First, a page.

What I’m suggesting here is that the divisions between these various centers of political, culture, and intellectual power are actually a good thing. I wouldn’t want anyone to win the great debates of our time. The end of division itself might be the worst possible outcome because it would imply that someone power source is now in charge. We actually don’t want anyone in charge. We want to recreate the conditions that made the West rich in the first place: tremendous diffusion of power and unending competition between all sectors of society.
Ingvar Kamprad, the founder of IKEA, has died at the age of 91. He is a remarkable example of how enterprise and visionary entrepreneurship can have such a profound effect on the world. Even now, walking into an IKEA store for the first time is a riveting experience. It invites you to reassess your life priorities, how you live, how you spend your money, what you seek to do in life. It certainly did that to me, and I’ve never let go of what I learned. In some way, as I think about it, Mr. Kamprad, though I never met him, has been my teacher for a large swath of my adult life. Millions of others can say the same.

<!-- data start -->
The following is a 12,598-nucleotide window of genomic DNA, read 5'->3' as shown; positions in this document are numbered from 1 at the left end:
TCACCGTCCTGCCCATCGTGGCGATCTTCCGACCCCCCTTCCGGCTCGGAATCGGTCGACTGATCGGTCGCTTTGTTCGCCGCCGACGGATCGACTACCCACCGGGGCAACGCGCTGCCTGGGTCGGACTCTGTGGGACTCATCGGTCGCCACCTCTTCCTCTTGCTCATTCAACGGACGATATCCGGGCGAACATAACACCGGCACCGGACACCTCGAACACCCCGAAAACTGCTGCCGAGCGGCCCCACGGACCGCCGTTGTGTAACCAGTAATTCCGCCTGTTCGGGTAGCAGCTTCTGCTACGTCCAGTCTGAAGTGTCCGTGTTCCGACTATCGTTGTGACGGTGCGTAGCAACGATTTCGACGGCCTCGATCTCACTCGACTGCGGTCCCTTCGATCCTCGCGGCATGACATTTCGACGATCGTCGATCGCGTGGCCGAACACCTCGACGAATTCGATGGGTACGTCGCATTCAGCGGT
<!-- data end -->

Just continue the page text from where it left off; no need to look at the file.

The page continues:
To my mind, Creative Commons is an imperfect solution to a major problem, while the best solution would simply leave the whole problem of production, ownership, and attribution to the market itself. But that is not the world we yet live in. Until then, it’s a beautiful thing that the market has found a stop-gap solution to the intractable problems caused by one-size-fits-all standards of legislative imposition.